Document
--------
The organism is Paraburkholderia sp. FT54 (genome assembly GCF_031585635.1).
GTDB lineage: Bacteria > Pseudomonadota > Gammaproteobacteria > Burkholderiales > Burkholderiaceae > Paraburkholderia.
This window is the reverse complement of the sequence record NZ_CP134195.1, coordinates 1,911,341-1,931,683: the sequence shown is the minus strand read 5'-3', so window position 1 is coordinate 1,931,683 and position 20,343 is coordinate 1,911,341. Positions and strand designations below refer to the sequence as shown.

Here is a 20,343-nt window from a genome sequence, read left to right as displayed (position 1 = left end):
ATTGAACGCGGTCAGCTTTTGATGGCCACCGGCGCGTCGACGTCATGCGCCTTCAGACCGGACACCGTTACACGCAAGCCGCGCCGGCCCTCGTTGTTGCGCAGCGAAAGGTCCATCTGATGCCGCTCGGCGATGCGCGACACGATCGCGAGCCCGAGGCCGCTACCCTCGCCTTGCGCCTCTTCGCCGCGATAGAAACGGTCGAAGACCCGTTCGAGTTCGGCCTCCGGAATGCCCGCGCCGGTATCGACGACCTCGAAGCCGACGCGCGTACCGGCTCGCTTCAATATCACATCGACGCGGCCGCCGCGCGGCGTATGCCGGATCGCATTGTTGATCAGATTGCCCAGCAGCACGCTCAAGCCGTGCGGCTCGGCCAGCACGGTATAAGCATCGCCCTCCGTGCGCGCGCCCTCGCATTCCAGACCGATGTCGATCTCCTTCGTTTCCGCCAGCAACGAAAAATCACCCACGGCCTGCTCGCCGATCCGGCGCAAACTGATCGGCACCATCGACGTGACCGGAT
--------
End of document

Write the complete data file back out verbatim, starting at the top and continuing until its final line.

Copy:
The organism is Paraburkholderia sp. FT54 (genome assembly GCF_031585635.1).
GTDB lineage: Bacteria > Pseudomonadota > Gammaproteobacteria > Burkholderiales > Burkholderiaceae > Paraburkholderia.
This window is the reverse complement of the sequence record NZ_CP134195.1, coordinates 1,911,341-1,931,683: the sequence shown is the minus strand read 5'-3', so window position 1 is coordinate 1,931,683 and position 20,343 is coordinate 1,911,341. Positions and strand designations below refer to the sequence as shown.

Here is a 20,343-nt window from a genome sequence, read left to right as displayed (position 1 = left end):
ATTGAACGCGGTCAGCTTTTGATGGCCACCGGCGCGTCGACGTCATGCGCCTTCAGACCGGACACCGTTACACGCAAGCCGCGCCGGCCCTCGTTGTTGCGCAGCGAAAGGTCCATCTGATGCCGCTCGGCGATGCGCGACACGATCGCGAGCCCGAGGCCGCTACCCTCGCCTTGCGCCTCTTCGCCGCGATAGAAACGGTCGAAGACCCGTTCGAGTTCGGCCTCCGGAATGCCCGCGCCGGTATCGACGACCTCGAAGCCGACGCGCGTACCGGCTCGCTTCAATATCACATCGACGCGGCCGCCGCGCGGCGTATGCCGGATCGCATTGTTGATCAGATTGCCCAGCAGCACGCTCAAGCCGTGCGGCTCGGCCAGCACGGTATAAGCATCGCCCTCCGTGCGCGCGCCCTCGCATTCCAGACCGATGTCGATCTCCTTCGTTTCCGCCAGCAACGAAAAATCACCCACGGCCTGCTCGCCGATCCGGCGCAAACTGATCGGCACCATCGACGTGACCGGAT